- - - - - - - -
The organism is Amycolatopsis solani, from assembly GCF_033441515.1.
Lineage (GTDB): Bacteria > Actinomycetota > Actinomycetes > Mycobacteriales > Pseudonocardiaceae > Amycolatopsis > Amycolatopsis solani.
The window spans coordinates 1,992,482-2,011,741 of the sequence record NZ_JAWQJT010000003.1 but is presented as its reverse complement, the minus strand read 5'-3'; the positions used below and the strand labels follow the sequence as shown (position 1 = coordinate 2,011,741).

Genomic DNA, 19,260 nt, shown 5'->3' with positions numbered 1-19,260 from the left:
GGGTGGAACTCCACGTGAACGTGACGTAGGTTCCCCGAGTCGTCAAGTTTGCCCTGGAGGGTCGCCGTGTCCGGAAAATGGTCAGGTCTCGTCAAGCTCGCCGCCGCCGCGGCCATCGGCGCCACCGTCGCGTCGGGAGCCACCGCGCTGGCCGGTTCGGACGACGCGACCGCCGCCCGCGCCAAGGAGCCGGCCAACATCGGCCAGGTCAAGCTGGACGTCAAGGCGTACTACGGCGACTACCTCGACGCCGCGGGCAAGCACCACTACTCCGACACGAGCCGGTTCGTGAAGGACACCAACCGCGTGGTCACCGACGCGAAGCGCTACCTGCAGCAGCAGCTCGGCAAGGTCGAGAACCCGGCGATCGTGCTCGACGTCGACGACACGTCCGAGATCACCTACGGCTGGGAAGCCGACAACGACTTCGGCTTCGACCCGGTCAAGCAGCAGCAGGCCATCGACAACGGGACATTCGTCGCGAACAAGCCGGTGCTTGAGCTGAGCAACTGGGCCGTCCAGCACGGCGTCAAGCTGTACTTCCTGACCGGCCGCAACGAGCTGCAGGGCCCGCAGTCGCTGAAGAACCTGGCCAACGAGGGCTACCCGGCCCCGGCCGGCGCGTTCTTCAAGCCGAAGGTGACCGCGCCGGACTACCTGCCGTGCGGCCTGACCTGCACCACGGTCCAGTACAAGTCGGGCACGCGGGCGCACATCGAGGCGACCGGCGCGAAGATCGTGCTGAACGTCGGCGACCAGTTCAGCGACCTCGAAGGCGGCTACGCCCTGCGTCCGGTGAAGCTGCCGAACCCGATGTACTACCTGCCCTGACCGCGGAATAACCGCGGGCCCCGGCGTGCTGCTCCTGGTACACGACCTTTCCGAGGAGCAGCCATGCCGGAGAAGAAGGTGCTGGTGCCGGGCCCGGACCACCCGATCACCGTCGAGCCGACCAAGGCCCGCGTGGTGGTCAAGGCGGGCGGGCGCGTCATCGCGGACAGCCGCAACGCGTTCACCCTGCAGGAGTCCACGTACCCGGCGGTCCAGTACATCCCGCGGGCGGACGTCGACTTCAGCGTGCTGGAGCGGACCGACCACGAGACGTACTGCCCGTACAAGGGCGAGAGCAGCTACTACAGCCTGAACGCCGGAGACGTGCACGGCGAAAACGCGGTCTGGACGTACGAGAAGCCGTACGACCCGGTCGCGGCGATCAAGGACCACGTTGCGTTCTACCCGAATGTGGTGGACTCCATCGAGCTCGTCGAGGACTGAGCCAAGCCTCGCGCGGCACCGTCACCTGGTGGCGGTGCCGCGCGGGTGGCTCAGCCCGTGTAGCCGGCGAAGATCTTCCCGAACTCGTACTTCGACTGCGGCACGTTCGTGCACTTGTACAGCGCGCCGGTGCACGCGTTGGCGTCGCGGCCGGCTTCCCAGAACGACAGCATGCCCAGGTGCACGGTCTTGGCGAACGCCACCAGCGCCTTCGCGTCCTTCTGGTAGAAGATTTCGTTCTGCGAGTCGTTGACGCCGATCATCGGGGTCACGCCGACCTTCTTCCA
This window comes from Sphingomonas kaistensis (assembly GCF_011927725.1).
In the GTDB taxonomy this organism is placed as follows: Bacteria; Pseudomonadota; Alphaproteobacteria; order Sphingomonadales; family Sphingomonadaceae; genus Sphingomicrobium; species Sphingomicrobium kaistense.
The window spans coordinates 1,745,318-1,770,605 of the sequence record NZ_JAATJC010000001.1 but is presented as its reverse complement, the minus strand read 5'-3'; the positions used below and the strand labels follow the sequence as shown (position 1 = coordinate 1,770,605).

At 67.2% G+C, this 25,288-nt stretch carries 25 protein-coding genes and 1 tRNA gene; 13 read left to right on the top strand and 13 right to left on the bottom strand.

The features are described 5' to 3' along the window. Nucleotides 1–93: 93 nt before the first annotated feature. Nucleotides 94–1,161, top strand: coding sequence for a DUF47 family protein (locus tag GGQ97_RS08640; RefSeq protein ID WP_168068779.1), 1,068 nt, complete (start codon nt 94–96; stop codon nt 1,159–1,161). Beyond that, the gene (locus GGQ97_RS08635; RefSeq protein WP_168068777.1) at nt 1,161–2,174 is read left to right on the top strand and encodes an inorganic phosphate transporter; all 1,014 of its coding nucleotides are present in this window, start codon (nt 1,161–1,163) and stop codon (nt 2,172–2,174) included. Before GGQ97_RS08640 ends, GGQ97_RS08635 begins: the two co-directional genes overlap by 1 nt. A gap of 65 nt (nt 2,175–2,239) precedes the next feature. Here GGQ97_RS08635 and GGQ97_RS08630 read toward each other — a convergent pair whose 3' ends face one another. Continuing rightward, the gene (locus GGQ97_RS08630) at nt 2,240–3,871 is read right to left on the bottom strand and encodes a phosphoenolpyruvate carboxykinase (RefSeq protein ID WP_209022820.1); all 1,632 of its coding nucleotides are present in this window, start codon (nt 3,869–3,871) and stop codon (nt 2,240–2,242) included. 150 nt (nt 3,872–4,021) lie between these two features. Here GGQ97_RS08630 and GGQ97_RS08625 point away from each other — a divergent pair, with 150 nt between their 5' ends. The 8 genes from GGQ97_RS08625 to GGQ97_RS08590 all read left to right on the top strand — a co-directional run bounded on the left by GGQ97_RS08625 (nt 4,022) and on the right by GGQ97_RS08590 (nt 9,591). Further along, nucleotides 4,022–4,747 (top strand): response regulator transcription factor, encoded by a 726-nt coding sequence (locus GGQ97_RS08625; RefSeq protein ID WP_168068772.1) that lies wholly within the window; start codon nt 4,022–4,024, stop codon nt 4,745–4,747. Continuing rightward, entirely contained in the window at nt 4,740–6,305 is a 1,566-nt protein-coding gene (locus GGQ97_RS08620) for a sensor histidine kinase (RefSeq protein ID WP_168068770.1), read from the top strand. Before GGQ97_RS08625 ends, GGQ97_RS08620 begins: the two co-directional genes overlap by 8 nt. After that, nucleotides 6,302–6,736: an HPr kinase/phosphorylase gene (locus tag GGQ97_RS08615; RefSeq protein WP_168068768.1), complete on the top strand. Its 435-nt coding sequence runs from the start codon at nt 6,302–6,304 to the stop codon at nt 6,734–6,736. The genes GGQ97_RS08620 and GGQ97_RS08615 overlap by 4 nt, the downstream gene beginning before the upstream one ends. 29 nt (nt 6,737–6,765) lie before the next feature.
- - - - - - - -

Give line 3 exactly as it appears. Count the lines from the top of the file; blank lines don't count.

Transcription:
The window spans coordinates 1,992,482-2,011,741 of the sequence record NZ_JAWQJT010000003.1 but is presented as its reverse complement, the minus strand read 5'-3'; the positions used below and the strand labels follow the sequence as shown (position 1 = coordinate 2,011,741).